The Nexus One Brings Some Heat To the iPhone 3GS

Yesterday Google officially announced their latest “Superphone”, the Nexus One. This Android-based phone falls into that category of being a so-called “iPhone killer” (will it join the Palm Pre, Blackberry Storm, and Samsung Instinct and fade away?). What makes this smartphone err, “Superphone” enticing to many is the fully loaded hardware specs. It doesn’t hurt that it also runs the latest Android 2.1 OS (I think it resembles an iPhone on the outside somewhat).

Here are some quick specs of the Nexus One:

Display: 3.7-inch AMOLED touchscreen at 800×480 pixels.
Processor: Qualcomm QSD 8250 (Snapdragon) at 1GHz.
Memory: 512 of storage memory (ROM), 512MB of program memory (RAM). Comes with 4GB MicroSD card, expandable to 32GB.
Size: 119mm long, 59.8mm wide, 11.5mm thick.
Battery: 1400mAh; is removable. Up to 10 hours talk time on 2G; 7 hours on 3G. Up to 290 hours of standby time.
Weight: 130 grams with battery.
WiFi: 802.11 b/g/n.
Bluetooth: 2.1 + EDR and stereo playback.
Radios: GSM/EDGE (850/900/1800/1900MHz); HSDPA (download) up to 7.2Mbps; HSUPA (upload) up to 2Mbps. UMTS 1/4/8 (2100/AWS/900).


Are the Days of the iPhone Numbered? Not So Fast…

Now’s here’s the thing. Most of the time companies will come out with amazing hardware specs on paper that seem to give the iPhone a run for its money. What I would like to see on my “next” iPhone wishlist is a larger and higher resolution screen, 802.11n, and a front facing camera for iChat for starters. How will Apple respond to the Nexus One? With more innovation?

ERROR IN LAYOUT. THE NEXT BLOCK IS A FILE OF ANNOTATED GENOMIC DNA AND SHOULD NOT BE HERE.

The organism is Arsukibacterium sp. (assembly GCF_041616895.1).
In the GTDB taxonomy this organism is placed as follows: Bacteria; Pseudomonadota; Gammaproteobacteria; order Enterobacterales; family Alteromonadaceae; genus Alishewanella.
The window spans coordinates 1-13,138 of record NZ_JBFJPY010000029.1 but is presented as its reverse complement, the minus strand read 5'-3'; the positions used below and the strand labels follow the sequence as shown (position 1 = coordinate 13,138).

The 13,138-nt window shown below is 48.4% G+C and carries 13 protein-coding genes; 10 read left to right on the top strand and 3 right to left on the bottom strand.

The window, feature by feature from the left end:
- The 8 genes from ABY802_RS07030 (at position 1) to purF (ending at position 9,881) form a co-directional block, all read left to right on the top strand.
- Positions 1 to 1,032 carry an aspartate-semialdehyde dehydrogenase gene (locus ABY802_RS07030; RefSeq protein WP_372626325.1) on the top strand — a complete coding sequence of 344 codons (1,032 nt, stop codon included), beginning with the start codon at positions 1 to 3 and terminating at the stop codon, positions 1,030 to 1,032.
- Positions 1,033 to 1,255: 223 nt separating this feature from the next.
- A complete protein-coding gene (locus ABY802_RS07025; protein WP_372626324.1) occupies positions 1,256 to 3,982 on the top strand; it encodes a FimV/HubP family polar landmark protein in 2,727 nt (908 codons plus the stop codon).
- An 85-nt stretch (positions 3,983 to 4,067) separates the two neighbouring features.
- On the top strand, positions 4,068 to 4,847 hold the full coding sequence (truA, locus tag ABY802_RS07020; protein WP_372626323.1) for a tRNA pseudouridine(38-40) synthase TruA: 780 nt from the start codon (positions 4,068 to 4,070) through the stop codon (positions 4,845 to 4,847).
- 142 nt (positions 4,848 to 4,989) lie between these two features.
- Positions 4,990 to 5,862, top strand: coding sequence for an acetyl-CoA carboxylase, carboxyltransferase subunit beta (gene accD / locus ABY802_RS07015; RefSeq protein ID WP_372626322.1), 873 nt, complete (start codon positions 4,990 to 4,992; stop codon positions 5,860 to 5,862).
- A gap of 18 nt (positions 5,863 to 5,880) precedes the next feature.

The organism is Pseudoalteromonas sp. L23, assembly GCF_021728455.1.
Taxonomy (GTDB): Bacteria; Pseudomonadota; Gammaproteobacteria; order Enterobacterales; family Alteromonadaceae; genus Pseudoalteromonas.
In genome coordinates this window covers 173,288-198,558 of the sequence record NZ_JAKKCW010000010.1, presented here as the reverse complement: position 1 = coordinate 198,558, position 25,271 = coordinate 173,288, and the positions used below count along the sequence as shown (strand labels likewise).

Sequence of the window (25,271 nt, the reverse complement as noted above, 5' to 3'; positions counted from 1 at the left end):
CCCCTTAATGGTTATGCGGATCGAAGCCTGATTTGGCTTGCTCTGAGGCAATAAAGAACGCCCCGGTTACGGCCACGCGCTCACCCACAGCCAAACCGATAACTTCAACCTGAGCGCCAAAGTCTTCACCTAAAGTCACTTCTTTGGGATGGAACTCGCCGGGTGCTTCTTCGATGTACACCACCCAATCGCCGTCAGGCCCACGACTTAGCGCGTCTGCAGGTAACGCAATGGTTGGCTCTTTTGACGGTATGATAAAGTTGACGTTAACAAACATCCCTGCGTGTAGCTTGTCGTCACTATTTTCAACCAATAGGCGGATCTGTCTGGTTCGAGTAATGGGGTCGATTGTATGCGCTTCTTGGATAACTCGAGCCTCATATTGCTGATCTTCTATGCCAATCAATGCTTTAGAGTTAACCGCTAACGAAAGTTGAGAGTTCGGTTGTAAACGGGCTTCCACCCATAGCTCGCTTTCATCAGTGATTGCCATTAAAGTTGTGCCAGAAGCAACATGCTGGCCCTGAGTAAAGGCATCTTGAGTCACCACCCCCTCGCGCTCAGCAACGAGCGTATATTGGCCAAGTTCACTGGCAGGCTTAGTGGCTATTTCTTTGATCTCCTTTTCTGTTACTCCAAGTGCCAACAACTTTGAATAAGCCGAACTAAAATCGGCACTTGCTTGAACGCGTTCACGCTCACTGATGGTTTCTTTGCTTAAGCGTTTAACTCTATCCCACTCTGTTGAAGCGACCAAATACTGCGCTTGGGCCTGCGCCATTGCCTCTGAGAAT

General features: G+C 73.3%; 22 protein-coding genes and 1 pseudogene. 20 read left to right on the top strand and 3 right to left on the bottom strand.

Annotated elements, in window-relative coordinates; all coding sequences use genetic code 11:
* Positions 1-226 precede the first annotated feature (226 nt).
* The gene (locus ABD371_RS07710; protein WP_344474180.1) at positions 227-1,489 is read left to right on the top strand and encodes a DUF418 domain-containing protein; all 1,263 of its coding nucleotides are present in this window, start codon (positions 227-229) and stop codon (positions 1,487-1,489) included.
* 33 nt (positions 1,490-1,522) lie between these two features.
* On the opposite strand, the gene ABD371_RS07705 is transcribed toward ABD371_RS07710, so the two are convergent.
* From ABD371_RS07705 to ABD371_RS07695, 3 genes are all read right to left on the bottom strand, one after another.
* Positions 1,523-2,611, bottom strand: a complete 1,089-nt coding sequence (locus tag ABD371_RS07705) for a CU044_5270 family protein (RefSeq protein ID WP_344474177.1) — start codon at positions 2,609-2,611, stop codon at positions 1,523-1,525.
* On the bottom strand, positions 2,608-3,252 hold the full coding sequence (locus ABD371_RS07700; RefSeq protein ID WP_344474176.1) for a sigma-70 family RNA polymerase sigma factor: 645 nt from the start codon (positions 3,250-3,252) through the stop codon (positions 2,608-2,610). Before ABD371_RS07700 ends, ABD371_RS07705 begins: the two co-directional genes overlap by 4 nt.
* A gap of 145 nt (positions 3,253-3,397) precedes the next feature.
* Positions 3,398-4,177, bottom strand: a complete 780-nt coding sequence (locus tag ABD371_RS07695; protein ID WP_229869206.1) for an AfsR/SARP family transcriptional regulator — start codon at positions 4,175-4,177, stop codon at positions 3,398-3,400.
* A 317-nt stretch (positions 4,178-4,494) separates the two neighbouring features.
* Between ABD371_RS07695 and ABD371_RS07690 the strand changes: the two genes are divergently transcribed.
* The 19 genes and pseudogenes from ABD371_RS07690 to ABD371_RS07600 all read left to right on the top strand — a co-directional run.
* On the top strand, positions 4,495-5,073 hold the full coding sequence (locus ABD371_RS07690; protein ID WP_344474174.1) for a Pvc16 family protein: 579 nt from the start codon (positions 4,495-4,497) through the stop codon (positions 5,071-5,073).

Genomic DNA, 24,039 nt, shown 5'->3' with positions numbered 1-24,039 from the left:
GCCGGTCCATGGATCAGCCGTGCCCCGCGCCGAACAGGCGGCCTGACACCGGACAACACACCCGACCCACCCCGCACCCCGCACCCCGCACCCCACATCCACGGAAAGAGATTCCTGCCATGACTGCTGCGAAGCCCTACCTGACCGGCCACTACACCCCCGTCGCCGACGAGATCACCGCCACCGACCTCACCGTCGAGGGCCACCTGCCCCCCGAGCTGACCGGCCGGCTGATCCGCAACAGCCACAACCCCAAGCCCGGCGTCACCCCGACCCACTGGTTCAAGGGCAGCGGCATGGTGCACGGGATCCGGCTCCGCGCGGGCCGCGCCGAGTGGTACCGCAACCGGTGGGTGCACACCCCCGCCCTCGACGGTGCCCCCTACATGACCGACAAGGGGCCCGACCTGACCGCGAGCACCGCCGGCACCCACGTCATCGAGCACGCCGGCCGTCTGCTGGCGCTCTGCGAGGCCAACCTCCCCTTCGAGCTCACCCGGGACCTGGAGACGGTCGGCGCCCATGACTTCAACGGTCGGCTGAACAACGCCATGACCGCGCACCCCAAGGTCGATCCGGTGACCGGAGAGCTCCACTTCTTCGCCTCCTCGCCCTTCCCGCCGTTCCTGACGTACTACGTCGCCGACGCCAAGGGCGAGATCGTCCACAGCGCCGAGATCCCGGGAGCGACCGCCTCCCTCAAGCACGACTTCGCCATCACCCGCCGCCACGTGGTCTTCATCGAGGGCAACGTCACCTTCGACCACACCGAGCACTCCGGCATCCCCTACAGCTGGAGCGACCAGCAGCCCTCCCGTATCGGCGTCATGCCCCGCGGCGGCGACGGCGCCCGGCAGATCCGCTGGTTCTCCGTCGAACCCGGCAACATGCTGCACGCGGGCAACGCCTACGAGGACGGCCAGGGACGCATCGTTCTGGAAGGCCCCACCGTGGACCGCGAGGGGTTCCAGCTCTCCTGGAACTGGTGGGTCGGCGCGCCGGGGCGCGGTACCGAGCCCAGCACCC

Sure, on paper the iPhone won’t have every single bell and whistle that one can jam into a phone, but it’s not about that. With the iPhone you get something that most competitors cannot match: a user experience that works. iTunes works seamlessly to manage music, movies, apps, and to back up your iPhone.

With Android smartphones, the problem is there are far too many phones in all sorts of different shapes and sizes (think Droid, HTC Magic/Dream/Hero, etc) and an inconsistent implementation of Android OS. For example, did you know early Rogers Android adopters are still stuck on Android OS 1.5 (Canadians still don’t have access to PAID apps from the Android Market!)? They are at the mercy of Rogers that has refused to clarify the situation on when the update will be provided.

With too many middle men caught in the foray of controlling and distributing Android software and hardware, all I see is one giant mess for users and app developers. These devs will have to make various modifications of their apps to accommodate for different screen sizes and people who don’t have the latest versions of Android OS. Can you imagine having a first gen iPhone and not being able to update to iPhone 3.0?

The Nexus One Will Not Work with Rogers, Bell, or Telus–but Will Work with WIND

Canadian iPhone fans, hold your pants because you can’t buy the Nexus One in Canada just yet. The Nexus One will only work on WIND’s AWS 3G spectrum (which is the same as T-Mobile in the USA). WIND has confirmed that the Nexus One will work on their network and that they are in talks with Google.

What can we say about the Nexus One? Personally, I find the phone fascinating because there finally is a real iPhone challenger, not just a big bag of hype. However, history tends to repeat itself and I do see Apple coming out with a wicked iPhone OS 4.0 preview that will put the Nexus One to shame. For me, the seamless and ease of use of the iPhone OS, plus the innovative 100K+ App Store keeps me hooked. How about you?